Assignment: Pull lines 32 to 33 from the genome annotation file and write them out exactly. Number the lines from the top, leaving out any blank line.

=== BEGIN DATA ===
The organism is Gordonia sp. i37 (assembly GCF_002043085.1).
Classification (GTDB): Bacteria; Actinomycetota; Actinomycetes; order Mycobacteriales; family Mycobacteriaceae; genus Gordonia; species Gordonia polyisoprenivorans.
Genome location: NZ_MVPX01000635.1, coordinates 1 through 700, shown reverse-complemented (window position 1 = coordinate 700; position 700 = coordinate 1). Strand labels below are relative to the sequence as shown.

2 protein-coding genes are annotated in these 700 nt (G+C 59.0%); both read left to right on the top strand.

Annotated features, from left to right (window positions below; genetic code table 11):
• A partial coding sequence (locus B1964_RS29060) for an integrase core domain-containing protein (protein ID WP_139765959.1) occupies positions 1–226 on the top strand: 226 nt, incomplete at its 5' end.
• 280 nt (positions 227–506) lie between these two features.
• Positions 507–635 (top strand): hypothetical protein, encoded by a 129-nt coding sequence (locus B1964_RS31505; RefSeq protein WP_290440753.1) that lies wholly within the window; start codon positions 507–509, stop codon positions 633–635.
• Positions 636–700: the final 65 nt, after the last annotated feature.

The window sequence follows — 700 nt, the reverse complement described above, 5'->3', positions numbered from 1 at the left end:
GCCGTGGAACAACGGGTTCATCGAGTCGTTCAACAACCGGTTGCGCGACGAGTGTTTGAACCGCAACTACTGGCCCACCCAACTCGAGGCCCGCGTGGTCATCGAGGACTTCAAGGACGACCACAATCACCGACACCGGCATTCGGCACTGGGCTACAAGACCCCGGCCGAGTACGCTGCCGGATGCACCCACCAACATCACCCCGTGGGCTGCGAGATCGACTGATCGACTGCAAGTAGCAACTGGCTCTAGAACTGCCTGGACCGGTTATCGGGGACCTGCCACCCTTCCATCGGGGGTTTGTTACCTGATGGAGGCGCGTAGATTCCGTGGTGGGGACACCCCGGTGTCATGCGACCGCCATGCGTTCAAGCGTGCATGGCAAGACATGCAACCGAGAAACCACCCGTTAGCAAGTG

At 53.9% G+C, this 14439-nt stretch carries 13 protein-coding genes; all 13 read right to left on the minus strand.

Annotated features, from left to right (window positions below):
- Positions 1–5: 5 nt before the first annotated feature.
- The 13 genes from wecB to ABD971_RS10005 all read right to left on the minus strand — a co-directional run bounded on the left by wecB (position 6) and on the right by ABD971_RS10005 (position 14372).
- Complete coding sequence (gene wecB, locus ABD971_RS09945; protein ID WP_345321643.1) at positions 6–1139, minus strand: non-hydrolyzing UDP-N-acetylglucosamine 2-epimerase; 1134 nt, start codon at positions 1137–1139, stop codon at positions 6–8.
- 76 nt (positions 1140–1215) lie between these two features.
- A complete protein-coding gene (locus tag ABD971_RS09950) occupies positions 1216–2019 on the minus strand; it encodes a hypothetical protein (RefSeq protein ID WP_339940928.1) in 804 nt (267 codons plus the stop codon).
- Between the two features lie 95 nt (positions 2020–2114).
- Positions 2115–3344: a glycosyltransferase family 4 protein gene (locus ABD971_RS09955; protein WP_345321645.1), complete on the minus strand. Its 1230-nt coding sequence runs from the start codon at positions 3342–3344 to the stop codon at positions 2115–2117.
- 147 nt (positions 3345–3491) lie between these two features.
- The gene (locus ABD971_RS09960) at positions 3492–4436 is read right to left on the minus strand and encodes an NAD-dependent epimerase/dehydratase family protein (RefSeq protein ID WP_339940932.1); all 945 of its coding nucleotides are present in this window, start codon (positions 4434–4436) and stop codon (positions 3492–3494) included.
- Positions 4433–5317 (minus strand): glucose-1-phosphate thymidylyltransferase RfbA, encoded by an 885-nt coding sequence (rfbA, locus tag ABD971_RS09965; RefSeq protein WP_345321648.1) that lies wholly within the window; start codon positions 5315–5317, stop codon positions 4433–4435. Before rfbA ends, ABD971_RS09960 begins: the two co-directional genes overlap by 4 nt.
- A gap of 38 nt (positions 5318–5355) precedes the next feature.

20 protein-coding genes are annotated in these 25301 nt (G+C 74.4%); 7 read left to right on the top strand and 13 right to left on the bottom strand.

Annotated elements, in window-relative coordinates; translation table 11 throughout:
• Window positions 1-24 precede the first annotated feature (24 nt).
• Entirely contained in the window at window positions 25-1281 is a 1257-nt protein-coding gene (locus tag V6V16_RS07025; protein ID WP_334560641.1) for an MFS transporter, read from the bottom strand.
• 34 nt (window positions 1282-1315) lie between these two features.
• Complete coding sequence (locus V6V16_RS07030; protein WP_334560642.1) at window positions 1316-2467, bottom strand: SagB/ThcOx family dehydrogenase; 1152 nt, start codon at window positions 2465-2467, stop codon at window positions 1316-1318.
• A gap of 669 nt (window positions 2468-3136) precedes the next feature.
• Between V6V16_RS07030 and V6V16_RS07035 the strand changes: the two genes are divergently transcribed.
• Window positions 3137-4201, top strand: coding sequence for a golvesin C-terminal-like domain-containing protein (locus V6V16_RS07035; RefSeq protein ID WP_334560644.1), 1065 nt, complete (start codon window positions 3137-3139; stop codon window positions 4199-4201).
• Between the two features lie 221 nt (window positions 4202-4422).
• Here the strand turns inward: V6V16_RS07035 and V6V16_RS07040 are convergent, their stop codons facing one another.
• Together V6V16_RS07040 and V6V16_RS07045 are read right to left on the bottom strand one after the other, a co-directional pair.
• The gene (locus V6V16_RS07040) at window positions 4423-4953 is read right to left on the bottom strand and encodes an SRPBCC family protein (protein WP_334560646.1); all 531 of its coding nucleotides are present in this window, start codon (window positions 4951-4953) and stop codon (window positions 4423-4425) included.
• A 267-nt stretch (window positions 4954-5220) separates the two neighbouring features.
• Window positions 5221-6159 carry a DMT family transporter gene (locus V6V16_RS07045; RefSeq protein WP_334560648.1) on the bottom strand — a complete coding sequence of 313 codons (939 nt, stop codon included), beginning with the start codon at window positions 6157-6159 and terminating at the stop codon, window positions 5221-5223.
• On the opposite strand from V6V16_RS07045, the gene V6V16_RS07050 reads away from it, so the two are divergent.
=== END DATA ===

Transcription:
• Between V6V16_RS07030 and V6V16_RS07035 the strand changes: the two genes are divergently transcribed.
• Window positions 3137-4201, top strand: coding sequence for a golvesin C-terminal-like domain-containing protein (locus V6V16_RS07035; RefSeq protein ID WP_334560644.1), 1065 nt, complete (start codon window positions 3137-3139; stop codon window positions 4199-4201).